During my childhood days, I was much fascinated by the tales of King Arthur and the Knights of the Round Table and still am! However it was not the chivalrous Arthur or the noble Lancelot that stirred my imagination. My favourite Arthurian figure is Merlin.
Merlin the archetypal wise man with his flowing white beard and swishing long robes who according to legend lived in a tree. In fact I believe that the wizards in medieval fairy tales all sprung from Merlin. The only difference being that they had more showy attire - long pointed hats and bright coloured robes decorated with shiny stars and crescent shaped moons.
Said to be the greatest wizard the world has ever known, the origins of Merlin has been shrouded in mystery, much like the man himself! There have been many accounts of how Merlin came to be and how his story ended. Thus I was more than thrilled when I chanced upon The Mammoth Book Of Merlin at the Fantasy Section of BOOK XCESS sometime ago.
The anthology edited by Mike Ashley contains 24 stories on the life and times of Merlin written by well known authors in the sphere of fantasy fiction. Many of the stories featured here do not toe the line of the traditional accounts told about Merlin and King Arthur's court.
Though the authors' have borrowed from popular lore about Merlin, the retelling of the tales are all their own. For instance, the first story in the collection Dream Reader - draws inspiration from the tale that Merlin was the offspring of a young nun and an incubus, hence his supernatural abilities.
In the story, a young orphaned Merlin is discovered by Ambrosius, a traveling mage, and taken into his troupe to form a trio of performers. Ambrosius becomes Merlin's mentor and teaches him to cultivate his prophetic talents.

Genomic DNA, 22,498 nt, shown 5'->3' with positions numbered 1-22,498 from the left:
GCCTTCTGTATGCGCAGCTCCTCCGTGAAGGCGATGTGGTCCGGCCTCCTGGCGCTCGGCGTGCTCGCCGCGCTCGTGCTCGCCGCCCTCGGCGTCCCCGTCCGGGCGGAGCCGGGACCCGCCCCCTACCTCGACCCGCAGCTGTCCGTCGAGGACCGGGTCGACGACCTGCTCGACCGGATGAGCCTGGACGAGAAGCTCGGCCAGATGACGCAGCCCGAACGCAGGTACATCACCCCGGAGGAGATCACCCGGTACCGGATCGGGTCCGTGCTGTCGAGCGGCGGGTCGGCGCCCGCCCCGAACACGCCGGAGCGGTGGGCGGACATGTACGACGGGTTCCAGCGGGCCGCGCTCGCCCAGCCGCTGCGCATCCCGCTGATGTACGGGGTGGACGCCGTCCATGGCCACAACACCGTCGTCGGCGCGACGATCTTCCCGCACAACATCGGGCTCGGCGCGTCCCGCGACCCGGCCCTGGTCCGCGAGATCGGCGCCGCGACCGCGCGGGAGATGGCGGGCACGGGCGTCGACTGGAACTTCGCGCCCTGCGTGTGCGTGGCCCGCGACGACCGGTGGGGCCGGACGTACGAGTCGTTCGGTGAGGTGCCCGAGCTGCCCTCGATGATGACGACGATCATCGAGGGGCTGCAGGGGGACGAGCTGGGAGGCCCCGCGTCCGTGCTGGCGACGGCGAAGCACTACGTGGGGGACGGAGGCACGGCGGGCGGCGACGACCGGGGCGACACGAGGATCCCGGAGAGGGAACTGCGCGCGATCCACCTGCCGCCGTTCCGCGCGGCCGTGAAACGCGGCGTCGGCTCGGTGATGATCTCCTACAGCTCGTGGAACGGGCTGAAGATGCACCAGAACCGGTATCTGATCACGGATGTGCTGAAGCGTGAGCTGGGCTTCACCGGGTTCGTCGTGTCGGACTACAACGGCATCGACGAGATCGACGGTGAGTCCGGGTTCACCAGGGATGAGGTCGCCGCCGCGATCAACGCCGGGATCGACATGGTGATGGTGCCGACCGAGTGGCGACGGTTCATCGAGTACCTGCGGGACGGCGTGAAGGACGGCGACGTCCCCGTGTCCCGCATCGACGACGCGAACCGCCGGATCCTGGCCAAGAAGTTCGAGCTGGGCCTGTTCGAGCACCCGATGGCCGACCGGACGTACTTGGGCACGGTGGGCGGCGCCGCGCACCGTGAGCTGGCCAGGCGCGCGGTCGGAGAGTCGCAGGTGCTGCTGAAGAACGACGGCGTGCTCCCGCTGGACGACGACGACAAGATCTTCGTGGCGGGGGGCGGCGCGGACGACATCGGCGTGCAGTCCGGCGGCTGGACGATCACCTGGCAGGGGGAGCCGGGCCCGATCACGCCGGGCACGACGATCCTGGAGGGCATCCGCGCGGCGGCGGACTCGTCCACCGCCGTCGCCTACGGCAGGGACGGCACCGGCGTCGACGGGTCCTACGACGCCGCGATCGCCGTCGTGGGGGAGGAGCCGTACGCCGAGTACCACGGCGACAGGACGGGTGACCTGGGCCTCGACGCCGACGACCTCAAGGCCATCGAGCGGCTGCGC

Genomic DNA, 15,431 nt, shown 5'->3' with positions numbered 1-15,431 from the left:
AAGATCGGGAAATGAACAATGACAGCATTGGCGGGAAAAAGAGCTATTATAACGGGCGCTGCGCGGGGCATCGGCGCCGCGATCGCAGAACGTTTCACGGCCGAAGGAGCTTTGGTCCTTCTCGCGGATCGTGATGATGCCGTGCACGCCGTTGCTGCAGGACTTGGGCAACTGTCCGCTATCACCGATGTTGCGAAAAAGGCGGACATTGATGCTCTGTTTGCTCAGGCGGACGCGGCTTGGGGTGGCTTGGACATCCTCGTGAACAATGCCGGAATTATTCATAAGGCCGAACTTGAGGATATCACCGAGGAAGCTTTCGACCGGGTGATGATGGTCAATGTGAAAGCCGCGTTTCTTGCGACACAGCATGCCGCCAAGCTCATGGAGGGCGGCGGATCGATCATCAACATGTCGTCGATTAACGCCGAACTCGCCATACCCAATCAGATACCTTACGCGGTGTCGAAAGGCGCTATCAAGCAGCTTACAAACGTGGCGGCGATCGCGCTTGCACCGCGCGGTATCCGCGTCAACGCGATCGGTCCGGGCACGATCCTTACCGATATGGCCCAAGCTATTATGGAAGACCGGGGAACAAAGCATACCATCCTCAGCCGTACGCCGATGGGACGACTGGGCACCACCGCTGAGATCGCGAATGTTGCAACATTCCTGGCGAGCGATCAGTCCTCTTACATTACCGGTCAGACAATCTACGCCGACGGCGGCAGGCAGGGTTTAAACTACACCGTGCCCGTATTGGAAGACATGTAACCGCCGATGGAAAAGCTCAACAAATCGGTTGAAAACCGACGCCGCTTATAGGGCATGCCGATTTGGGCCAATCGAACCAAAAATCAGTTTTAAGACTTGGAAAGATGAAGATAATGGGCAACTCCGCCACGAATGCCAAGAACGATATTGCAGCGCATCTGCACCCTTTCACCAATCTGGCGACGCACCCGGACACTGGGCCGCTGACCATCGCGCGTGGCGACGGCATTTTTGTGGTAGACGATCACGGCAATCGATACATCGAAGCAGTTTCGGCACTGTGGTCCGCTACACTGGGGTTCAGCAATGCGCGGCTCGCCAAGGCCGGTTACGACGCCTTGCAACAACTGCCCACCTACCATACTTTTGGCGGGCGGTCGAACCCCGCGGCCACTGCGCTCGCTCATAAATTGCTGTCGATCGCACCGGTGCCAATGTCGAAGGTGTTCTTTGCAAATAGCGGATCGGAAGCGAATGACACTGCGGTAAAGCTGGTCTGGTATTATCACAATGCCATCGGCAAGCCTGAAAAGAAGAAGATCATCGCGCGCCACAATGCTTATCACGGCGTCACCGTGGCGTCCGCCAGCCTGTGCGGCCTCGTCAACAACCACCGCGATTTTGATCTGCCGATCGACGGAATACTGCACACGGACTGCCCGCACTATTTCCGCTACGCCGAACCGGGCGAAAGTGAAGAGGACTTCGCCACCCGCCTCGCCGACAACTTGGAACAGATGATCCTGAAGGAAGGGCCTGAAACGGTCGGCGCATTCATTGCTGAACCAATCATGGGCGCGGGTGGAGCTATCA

While in Merlin's Dark Mirror, the wizard is portrayed as a schemer who plots Arthur's eventual downfall while appearing to give him good counsel. In this story, Merlin secretly holds faith with his father the Devil whom he communicates with through a "dark" mirror.
In the Rite of Challenge, Merlin comes up against Morgan le Fay who tries to prevent the "Round Table" from being brought to Camelot. In this story however, Morgan is not portrayed as an evil schemer out to cause woe for Arthur. Here she is the High Priestess and guardian of the Elder Faith who opposes Merlin's allegiance to the Christian King Arthur.
In the King's Mage, Merlin is depicted as a withered and cynical old man who although held in high esteem as Arthur's trusted mage, is in fact a charlatan who uses his knowledge of herbs and conjuring tricks to keep all at Camelot under his spell.
Though only Merlin himself can attest to whether any of the stories in this collection comes near to describing who and what he was, the authors have done a commendable job in exploring the different facets and stages in Merlin's life through creative storytelling.